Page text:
Q: Our 15-year-old daughter is very demanding and, to be honest, self-centered.
One of the things she does is ask one of us for something and demand an instant decision, as in, “Can I go to the mall with my friends?” If she doesn’t get the right answer, she begins to yell and become disrespectful and/or she goes to the other parent (in person, phone, text), but cleverly fails to tell him/her of the first parent’s decision. That, of course, causes tension and sometimes conflict between the two of us.
We feel caught between a rock and a hard place. If we tell her that she must wait on a decision until the two of us can collaborate, she begins to throw a temper tantrum. On the other hand, if one of us makes a unilateral decision, we often regret it.
Any suggestions to help us resolve this?
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A: Yep. First, make a list of “permissions” that the two of you agree upon, that don’t require collaboration. Henceforth, either of you can make any one of those decisions unilaterally. When the list is complete, share it with your daughter, making perfectly clear (or as perfectly clear as is possible with a teenager who is demanding and disrespectful) that any item not on the pre-approved list requires collaboration. Tell her that if she can’t wait until collaboration is possible, the default answer is “no.” Inform her, furthermore, that yelling or any other form of disrespect means that “no” is the automatic answer to any and all requests for a week. That ought to do it.
Q: We have discovered that our 14-year-old son is bragging to the world over social media of exploits — even of a sexual nature — that he’s never experienced. We took away his phone privileges for a week, but that hasn’t stopped it. Help!
A: Given the well-known fact that smartphones enable irresponsible behavior in many if not most teens, I fail to comprehend the rationale behind otherwise intelligent adults giving them smartphones. There is, in fact, no rationale; there is only nonsense like “Well, that’s how they communicate” and “Let’s face it, their social lives depend on smartphones” and “I want us to be able to get in touch should an emergency arise.”
I know of plenty of teens who do not have smartphones. Instead, they have “Model A” phones that do not connect to the internet; phones that will call and text (laboriously) only. Without exception, said teens are not suffering socially. They may be at times inconvenienced, but they are not suffering. They are somewhat behind the information curve in their peer group, but they are not socially isolated. Albeit not happy with that one aspect of their lives, they are not clinically depressed. Can someone please explain to me why it is bad for a parent to say to a child, “So, if I understand you correctly, you’re telling me your life’s not just as you would have it; in which case, all I have to say is ‘welcome to the real world, kiddo.’ ”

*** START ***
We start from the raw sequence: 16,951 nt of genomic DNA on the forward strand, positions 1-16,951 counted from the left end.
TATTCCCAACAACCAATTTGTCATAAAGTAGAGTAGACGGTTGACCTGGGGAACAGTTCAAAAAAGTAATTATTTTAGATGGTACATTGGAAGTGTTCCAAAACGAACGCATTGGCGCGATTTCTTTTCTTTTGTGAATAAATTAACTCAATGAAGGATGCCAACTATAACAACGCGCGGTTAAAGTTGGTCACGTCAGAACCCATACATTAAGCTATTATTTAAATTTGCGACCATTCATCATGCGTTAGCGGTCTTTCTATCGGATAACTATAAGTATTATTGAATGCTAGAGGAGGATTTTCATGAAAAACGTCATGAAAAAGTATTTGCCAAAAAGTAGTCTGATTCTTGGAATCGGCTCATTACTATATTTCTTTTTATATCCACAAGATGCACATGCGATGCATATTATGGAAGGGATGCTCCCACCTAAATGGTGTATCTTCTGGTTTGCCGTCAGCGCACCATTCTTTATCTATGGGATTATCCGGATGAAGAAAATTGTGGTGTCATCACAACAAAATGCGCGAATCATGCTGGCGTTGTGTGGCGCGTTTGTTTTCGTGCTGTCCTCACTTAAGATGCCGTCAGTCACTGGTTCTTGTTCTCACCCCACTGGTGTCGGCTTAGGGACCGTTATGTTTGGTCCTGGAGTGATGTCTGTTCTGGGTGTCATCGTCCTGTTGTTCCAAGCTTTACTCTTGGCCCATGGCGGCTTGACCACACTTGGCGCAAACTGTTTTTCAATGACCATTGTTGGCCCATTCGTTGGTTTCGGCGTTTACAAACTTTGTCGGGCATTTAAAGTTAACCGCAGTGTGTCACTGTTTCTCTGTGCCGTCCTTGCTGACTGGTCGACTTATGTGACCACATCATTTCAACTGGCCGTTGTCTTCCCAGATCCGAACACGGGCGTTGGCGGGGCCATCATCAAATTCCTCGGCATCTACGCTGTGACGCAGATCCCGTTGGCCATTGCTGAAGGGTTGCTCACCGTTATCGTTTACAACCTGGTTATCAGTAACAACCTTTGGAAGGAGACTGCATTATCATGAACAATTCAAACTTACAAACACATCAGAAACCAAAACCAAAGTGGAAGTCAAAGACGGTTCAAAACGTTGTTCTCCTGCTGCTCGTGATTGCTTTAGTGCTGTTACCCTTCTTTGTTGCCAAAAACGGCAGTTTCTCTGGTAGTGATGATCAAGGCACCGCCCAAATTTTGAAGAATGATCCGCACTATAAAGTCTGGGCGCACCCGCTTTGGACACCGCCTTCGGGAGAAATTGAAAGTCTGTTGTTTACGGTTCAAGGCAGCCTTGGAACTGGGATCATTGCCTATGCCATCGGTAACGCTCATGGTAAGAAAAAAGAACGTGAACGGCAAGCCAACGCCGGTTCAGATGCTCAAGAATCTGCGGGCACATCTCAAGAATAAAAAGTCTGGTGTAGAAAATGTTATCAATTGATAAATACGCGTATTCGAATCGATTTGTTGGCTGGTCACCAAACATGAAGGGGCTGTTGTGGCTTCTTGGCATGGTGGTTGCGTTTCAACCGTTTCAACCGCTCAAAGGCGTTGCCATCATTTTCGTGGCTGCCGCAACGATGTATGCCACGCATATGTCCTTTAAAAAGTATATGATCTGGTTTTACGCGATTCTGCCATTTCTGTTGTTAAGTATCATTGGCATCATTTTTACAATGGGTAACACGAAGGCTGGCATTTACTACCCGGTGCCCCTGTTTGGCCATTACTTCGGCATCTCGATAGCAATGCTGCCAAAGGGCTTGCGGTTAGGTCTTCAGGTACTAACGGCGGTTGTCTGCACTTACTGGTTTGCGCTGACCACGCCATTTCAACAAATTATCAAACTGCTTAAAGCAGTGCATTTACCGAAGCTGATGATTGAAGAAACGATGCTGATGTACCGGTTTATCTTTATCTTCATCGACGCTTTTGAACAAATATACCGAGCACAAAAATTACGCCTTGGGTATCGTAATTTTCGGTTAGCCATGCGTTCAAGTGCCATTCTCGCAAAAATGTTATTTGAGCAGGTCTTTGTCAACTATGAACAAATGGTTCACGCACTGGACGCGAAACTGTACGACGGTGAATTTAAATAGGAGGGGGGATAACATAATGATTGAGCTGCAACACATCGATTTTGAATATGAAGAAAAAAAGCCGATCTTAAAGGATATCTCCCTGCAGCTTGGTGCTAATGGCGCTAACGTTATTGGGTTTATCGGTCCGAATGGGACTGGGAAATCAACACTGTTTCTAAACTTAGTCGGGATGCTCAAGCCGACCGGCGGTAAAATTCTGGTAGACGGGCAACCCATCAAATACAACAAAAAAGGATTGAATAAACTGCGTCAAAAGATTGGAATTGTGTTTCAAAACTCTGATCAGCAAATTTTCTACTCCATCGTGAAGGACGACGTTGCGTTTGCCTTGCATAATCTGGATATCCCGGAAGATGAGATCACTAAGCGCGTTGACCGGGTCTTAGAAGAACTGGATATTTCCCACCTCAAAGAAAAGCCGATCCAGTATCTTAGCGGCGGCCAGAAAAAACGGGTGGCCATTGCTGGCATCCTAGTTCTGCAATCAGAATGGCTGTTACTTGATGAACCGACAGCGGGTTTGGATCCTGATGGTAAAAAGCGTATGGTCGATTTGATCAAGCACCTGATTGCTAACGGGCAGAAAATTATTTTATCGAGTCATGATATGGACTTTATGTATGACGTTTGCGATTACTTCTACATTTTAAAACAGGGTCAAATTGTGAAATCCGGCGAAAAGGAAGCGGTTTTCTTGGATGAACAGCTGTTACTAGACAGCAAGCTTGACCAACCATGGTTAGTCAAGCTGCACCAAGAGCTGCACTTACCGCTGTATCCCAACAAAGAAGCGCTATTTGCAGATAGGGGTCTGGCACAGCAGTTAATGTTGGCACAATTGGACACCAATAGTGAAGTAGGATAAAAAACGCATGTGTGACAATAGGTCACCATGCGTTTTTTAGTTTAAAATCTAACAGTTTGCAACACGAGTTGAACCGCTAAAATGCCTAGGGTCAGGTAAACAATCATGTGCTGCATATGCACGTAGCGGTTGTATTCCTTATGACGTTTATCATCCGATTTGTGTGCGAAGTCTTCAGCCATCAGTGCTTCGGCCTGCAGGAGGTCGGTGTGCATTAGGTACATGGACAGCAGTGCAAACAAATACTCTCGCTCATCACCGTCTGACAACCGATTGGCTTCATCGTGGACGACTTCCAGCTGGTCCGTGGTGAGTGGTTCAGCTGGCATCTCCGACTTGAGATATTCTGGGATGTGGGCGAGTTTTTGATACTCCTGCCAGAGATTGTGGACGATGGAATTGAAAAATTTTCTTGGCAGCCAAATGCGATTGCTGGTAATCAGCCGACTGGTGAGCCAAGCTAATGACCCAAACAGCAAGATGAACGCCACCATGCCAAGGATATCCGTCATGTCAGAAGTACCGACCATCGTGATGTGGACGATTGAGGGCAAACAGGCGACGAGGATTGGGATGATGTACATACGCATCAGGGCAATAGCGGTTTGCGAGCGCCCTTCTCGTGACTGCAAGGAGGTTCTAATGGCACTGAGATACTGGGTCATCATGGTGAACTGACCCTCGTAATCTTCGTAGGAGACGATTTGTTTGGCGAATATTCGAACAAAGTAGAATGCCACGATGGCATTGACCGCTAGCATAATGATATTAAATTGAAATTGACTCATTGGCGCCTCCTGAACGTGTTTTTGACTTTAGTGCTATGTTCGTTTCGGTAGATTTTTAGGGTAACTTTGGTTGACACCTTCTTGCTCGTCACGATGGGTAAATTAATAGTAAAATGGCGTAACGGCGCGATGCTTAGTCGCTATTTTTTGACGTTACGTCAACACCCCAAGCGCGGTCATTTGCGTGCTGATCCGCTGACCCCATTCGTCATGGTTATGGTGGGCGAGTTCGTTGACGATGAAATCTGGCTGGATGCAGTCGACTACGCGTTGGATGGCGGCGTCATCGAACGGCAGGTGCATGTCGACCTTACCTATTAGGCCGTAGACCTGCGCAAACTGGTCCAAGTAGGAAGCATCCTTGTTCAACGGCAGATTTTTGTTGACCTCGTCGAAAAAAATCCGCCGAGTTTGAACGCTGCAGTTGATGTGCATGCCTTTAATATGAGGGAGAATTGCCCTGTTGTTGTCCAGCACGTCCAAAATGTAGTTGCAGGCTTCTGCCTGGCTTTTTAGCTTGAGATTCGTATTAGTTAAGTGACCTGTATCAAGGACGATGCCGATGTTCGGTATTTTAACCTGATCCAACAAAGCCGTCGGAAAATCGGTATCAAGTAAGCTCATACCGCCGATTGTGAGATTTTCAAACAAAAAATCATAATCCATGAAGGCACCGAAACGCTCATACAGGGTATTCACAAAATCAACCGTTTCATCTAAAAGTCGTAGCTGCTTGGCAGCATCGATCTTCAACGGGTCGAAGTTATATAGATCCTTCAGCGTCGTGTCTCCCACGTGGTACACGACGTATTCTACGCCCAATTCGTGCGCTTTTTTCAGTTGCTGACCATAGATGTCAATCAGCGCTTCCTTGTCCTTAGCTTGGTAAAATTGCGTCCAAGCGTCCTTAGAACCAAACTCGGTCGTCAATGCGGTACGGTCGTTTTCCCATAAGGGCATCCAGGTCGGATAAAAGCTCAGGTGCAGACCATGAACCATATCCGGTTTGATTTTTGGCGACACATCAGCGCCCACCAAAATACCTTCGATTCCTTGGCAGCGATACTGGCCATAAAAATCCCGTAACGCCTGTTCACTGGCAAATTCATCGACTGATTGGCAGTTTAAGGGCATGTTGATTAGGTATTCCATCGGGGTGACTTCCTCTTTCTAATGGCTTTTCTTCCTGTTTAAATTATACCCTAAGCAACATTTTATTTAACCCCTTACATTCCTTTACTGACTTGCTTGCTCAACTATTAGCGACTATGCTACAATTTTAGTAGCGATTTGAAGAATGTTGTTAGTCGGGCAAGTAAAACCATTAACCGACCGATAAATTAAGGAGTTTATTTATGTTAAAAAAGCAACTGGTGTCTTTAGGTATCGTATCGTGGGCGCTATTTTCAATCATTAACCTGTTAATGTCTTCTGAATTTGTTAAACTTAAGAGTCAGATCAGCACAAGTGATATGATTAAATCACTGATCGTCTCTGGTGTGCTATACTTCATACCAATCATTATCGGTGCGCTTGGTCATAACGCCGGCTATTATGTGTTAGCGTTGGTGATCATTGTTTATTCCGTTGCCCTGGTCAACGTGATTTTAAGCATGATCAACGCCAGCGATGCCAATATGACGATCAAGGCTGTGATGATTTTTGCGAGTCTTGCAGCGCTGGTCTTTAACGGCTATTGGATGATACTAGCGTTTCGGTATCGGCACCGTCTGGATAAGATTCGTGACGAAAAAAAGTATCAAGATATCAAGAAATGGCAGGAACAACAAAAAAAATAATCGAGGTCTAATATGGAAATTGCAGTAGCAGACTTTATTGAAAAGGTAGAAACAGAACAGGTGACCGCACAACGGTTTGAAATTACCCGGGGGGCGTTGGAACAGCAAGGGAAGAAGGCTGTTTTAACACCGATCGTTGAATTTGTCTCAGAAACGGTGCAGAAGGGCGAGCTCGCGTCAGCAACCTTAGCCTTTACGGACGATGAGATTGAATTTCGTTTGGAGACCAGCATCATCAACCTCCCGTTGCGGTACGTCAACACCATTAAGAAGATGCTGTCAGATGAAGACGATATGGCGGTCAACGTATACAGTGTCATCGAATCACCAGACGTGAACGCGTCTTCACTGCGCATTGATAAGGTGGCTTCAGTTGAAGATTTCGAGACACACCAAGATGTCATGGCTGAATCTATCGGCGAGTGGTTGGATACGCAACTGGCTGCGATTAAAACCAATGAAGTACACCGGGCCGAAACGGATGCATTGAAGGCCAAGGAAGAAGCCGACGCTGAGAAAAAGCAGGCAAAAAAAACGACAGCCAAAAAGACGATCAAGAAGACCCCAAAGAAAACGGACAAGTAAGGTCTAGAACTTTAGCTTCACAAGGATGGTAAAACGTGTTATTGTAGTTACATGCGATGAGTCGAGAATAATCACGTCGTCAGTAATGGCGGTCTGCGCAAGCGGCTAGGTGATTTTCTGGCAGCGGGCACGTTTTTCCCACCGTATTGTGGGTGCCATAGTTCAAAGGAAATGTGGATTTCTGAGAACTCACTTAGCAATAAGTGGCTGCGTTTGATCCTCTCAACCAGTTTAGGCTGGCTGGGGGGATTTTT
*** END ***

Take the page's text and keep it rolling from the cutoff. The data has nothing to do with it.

Let’s face it, folks. Smartphones create problems for parents. At the least, and even in the case of children who only use them responsibly, they make extra work for parents. Can someone please explain to me why, when an alternative exists, otherwise clear-thinking parents would choose to make extra work for themselves?
C’mon. Stop fooling around with this. In your son’s hand, a smartphone becomes instantly toxic. Take his phone away … for good. Give him a “Model A.” Tell him he can have a smartphone when he’s living on his own and can pay for it and the monthly bill. That will certainly motivate him to emancipate as early as possible, which is certainly a win-win.
Family psychologist John Rosemond can be reached at www.johnrosemond.com.